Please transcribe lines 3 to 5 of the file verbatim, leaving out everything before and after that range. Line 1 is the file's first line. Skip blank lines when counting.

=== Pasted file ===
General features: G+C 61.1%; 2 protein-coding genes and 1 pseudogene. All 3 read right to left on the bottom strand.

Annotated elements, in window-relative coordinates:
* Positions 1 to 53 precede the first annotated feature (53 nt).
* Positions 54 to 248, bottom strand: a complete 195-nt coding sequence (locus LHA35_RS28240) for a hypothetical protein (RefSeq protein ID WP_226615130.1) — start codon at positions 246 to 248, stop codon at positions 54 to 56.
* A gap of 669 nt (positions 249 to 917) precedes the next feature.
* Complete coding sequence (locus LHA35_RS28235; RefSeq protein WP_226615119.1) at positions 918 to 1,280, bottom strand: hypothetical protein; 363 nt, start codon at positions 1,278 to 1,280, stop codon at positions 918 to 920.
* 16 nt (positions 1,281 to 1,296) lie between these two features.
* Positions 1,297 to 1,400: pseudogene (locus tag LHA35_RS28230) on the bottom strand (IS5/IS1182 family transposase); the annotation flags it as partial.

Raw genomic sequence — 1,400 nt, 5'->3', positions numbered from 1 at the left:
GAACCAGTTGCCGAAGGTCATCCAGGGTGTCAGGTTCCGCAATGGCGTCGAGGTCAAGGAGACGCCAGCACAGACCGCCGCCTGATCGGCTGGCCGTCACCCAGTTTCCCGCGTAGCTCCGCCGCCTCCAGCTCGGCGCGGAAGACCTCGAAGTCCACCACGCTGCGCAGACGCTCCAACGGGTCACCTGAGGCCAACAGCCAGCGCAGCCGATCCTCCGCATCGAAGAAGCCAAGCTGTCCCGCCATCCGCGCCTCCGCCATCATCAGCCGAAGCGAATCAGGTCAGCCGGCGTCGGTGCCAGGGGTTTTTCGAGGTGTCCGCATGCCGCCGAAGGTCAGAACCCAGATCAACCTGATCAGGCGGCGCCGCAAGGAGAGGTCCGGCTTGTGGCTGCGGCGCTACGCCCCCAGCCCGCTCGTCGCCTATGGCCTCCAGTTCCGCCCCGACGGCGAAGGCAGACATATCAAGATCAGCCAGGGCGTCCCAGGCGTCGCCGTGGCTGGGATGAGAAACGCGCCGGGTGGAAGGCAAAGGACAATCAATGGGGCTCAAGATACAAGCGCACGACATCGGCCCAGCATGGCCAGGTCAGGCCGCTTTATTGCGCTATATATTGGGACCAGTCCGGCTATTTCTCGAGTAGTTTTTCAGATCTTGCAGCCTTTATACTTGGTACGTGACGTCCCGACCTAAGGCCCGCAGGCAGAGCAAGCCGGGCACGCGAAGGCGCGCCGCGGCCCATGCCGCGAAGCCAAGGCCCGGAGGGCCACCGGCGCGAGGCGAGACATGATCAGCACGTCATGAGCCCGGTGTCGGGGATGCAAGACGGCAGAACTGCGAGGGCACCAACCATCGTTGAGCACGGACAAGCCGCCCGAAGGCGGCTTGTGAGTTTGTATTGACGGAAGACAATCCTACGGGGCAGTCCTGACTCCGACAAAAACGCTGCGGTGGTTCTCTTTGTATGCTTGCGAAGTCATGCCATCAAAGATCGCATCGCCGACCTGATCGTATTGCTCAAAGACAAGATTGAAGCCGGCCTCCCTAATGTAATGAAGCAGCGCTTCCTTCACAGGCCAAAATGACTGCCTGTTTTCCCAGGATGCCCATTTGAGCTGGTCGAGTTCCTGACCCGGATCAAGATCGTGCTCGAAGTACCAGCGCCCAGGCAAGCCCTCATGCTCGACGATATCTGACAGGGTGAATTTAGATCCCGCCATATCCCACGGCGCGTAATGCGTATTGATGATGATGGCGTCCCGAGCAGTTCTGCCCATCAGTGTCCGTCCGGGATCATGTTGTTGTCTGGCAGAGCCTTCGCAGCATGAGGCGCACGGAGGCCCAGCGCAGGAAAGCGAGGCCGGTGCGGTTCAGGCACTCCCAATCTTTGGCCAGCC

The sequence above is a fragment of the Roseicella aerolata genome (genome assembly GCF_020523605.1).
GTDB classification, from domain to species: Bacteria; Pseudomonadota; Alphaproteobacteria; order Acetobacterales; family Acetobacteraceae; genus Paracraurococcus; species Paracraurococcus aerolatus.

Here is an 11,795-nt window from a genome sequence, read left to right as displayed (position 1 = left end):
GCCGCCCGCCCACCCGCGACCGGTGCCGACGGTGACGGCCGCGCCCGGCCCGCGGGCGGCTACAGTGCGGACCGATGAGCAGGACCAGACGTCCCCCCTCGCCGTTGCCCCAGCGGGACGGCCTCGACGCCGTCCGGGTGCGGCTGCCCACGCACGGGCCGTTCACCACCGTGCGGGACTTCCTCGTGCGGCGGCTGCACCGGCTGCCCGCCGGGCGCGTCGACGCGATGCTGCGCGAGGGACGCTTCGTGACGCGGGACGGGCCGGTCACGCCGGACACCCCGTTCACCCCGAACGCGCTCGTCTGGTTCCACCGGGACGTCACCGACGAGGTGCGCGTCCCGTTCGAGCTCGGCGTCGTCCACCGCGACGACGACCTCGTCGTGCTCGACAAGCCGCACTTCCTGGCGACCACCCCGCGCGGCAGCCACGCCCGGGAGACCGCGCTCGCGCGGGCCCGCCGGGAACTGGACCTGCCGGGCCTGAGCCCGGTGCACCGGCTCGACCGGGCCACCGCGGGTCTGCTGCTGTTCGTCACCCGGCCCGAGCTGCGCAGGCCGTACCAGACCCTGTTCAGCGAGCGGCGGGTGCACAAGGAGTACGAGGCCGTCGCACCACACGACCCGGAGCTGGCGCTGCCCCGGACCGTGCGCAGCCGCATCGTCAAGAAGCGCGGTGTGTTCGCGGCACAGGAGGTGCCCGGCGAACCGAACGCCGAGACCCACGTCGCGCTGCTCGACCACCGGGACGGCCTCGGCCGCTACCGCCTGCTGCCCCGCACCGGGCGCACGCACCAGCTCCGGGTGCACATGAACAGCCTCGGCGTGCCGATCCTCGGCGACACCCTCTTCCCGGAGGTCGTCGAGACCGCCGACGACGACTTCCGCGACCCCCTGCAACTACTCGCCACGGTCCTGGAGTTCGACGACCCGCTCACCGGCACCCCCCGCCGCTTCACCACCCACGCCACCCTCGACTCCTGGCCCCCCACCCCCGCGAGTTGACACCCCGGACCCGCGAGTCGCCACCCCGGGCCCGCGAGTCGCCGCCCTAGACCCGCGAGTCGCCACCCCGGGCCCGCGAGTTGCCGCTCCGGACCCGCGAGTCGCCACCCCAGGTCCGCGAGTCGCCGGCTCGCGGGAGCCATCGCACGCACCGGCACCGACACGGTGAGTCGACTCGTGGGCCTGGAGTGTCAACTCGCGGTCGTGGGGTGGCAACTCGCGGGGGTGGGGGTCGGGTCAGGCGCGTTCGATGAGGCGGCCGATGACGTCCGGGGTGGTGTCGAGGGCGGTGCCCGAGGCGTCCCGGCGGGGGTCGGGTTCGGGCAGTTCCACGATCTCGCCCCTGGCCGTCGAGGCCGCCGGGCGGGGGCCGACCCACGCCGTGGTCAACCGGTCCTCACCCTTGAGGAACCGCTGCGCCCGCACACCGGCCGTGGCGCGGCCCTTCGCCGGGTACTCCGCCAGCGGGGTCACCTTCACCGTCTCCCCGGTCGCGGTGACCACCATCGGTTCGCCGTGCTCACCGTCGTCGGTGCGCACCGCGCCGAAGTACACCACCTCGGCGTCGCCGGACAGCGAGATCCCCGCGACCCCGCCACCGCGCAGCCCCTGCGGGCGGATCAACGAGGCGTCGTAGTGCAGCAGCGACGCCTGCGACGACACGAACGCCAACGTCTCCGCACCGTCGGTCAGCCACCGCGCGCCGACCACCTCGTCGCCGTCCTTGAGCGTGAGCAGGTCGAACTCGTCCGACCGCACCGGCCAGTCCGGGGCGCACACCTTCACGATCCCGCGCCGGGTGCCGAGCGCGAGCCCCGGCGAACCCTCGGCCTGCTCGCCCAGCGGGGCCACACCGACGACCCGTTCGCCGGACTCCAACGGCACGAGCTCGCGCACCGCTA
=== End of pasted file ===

* Positions 1 to 53 precede the first annotated feature (53 nt).
* Positions 54 to 248, bottom strand: a complete 195-nt coding sequence (locus LHA35_RS28240) for a hypothetical protein (RefSeq protein ID WP_226615130.1) — start codon at positions 246 to 248, stop codon at positions 54 to 56.
* A gap of 669 nt (positions 249 to 917) precedes the next feature.